The Life and Miracles of Jan Martinsson ( Southtowns: 1 – BUSS: 5)

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The Life and Miracles of Jan Martinsson ( Southtowns: 1 – BUSS: 5)

Post  B_Calvaneso on Tue May 22, 2018 5:18 pm

Game recapped by Adonis Pimienta-Peñalver.

Jan Martinsson was delivered to this world on a cold December morning of 1969 in the remote Norwegian town of Narvik, one degree and a few minutes of latitude north of the Arctic Circle. Despite being born to a family with an ancestral tradition for dangerous blue-collar enterprise, including whalers, miners, blacksmiths, and the occasional Viking pillager, little Jan’s interests clearly veered towards the more erudite vocations. The boy decided to focus his efforts in the sciences when, one night, after having tricked his parents into thinking he was asleep, he tip-toed out of his room in order to continue watching whatever was on television that night. On that fateful evening, Norwegian Television showed Stanley Kubrick’s famous film: 2001: A Space Odyssey, and little Jan realized that that whole ‘being-an-astronaut’ thing must be pretty cool and, since then, his life’s dream became to pilot a spaceship to Mars with the HAL 9000 running a Led Zeppelin playlist. It was clear he didn’t understand the movie very well.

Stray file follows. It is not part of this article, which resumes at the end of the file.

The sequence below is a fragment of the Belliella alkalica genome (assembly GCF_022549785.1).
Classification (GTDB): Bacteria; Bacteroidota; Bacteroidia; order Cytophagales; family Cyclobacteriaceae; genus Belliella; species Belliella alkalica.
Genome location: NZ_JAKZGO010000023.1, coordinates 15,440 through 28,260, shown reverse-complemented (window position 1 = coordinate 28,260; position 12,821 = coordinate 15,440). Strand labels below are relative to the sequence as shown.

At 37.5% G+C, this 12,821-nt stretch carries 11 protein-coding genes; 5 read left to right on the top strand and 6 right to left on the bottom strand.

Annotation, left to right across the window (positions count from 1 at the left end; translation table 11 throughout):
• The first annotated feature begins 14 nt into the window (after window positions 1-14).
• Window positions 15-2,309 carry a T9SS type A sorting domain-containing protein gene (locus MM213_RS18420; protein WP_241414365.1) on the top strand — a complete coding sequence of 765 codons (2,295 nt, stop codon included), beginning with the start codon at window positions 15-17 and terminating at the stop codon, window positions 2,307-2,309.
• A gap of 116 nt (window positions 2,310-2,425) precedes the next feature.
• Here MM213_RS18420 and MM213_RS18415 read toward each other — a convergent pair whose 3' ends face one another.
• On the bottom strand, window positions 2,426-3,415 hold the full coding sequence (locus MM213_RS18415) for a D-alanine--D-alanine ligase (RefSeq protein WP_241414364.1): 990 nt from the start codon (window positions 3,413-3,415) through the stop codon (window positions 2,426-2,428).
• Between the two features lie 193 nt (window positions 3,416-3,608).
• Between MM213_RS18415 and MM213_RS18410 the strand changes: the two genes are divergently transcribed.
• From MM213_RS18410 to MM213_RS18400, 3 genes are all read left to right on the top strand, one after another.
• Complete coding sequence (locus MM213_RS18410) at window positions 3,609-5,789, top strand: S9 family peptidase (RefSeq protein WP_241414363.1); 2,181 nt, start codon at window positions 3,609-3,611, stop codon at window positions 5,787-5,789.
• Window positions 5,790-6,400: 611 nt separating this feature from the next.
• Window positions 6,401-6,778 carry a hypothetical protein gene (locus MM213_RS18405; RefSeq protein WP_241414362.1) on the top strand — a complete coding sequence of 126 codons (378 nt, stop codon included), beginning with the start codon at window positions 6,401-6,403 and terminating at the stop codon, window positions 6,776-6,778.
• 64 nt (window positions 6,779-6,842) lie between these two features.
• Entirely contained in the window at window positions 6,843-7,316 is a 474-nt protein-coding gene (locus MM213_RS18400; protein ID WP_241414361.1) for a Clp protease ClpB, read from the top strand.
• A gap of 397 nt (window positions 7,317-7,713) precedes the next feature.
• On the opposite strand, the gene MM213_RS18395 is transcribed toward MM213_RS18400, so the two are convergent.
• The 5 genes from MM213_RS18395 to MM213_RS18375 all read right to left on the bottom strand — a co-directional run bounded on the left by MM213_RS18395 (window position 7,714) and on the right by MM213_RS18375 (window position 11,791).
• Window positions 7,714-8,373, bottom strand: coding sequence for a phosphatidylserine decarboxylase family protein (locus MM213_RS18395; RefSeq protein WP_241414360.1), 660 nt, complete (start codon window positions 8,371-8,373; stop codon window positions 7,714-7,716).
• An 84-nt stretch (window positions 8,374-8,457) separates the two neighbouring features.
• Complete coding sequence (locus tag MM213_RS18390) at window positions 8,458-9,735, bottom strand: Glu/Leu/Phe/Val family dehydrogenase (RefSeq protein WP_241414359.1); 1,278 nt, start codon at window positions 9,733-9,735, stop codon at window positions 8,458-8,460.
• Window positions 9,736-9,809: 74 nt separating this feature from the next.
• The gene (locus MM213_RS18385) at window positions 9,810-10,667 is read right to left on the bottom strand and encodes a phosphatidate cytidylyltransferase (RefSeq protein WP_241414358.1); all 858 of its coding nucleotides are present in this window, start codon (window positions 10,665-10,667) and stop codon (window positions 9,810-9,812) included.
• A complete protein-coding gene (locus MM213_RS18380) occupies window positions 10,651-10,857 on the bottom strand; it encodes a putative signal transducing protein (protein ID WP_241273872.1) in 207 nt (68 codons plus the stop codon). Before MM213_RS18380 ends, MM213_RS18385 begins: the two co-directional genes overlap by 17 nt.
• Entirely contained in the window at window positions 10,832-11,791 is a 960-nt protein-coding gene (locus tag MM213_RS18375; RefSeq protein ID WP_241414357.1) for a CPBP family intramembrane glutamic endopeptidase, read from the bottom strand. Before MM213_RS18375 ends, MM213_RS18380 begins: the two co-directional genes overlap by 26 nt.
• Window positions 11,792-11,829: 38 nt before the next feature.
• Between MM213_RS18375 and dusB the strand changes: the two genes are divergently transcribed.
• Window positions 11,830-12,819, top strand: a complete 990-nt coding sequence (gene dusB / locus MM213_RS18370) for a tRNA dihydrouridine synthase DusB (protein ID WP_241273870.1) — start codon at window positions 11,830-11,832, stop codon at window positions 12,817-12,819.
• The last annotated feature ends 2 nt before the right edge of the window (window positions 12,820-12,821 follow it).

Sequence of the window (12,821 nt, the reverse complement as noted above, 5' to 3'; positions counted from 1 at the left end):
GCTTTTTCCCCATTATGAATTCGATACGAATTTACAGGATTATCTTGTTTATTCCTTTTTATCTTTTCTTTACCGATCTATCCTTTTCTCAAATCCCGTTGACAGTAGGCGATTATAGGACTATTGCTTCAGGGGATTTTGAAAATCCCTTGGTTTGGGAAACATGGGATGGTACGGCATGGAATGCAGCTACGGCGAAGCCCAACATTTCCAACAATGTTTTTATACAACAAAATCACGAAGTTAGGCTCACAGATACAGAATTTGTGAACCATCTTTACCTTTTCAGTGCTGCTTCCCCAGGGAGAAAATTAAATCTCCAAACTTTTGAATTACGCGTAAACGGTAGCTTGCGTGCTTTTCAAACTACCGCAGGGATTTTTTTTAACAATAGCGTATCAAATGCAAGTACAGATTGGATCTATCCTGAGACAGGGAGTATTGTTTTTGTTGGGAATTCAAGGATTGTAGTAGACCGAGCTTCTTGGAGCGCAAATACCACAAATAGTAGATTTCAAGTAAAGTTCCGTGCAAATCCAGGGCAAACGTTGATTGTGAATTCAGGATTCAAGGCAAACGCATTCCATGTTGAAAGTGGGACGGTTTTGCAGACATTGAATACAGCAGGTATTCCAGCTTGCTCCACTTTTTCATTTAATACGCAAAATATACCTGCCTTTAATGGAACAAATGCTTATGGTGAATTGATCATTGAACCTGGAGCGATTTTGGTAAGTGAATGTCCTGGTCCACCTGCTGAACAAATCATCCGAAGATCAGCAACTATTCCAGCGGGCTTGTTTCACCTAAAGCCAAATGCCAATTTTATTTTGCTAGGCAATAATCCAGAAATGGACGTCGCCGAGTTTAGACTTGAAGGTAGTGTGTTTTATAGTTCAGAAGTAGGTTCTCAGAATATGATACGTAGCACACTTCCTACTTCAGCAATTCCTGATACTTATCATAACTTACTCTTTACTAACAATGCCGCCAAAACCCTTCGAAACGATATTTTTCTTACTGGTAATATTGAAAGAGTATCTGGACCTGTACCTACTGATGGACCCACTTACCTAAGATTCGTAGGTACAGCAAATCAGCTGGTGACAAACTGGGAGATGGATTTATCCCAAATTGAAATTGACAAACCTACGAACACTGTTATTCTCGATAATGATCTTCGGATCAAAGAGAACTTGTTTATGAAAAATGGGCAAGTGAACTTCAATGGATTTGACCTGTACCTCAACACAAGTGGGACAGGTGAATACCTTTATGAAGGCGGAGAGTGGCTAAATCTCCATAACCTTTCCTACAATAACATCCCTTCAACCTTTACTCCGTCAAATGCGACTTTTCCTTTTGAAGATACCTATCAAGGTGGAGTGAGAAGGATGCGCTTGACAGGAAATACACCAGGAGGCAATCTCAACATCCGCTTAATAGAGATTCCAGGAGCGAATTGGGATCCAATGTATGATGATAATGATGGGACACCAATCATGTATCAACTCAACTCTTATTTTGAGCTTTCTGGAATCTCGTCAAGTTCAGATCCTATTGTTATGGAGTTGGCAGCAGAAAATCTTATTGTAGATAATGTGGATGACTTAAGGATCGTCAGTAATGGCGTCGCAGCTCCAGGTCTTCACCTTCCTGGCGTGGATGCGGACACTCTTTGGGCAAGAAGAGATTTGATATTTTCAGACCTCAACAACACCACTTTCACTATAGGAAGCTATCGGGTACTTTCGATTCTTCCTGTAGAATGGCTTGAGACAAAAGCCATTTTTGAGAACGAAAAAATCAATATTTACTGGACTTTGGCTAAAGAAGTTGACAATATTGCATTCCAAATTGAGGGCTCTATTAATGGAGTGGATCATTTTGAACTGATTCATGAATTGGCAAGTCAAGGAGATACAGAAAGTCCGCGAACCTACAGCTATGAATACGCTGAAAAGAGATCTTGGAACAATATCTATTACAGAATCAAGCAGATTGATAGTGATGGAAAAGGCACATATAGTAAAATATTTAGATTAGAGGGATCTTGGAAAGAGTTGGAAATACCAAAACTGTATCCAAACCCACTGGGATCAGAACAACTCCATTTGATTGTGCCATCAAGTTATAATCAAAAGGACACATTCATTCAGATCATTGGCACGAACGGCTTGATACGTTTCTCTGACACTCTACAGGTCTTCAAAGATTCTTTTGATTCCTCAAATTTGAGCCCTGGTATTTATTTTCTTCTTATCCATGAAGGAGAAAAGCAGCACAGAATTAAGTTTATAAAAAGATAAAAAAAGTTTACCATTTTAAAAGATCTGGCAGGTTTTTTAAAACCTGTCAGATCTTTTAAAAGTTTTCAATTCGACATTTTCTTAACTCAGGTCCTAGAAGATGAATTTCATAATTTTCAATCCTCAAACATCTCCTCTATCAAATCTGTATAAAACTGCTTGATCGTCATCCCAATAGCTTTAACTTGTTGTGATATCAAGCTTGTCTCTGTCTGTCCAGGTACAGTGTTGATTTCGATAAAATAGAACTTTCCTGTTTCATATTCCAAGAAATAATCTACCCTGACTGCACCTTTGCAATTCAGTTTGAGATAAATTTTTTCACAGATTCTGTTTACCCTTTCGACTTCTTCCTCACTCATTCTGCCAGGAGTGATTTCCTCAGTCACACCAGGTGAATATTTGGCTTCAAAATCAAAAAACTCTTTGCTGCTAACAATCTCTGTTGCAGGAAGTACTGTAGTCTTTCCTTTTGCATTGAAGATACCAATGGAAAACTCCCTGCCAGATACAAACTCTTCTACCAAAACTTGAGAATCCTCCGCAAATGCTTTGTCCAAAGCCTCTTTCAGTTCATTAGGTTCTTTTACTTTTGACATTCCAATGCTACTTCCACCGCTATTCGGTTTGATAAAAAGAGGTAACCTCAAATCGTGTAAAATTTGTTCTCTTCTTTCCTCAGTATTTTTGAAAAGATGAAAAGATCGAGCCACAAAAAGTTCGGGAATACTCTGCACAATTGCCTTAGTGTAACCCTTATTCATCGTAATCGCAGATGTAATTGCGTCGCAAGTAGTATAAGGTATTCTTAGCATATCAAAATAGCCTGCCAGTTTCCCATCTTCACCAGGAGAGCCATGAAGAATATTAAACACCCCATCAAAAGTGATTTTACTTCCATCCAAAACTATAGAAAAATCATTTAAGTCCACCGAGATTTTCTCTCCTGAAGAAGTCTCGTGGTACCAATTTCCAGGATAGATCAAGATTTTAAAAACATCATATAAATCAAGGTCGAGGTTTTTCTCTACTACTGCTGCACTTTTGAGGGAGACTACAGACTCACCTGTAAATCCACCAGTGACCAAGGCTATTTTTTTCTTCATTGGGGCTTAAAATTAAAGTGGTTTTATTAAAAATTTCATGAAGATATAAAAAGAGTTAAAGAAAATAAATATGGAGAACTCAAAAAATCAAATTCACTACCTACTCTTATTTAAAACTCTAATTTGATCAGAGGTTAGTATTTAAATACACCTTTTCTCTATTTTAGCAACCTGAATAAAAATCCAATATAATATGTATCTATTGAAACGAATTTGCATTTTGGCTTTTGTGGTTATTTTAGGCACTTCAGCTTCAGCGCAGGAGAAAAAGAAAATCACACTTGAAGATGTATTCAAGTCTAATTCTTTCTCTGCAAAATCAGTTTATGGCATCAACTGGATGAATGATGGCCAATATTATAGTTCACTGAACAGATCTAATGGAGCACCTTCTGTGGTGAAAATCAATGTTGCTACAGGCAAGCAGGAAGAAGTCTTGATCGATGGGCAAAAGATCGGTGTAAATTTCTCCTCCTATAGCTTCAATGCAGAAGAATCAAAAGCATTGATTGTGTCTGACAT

He set out to accomplish his dream through rigorous studying of mathematics and an intense vestibular training regime, interspersed with the occasional soccer match to ensure optimal physical conditioning. Finally, after passing the requisite qualifying exams, he became the first Norwegian to ever leave the Earth’s atmosphere, having been selected to take part in a scientific mission to study solar radiation pressure at the Sun-Earth L1 Lagrange point. The rest of the crew’s roster was made up of Michael Vinge, as commander, who recruited his wife, Mary, and brother-in-law, Tom Anderson, as principal scientists. Finally, Johnny Herbert, a close friend of Michael, was selected as the pilot, which goes to show that nepotism and having a plug works in NASA just the same as everywhere else.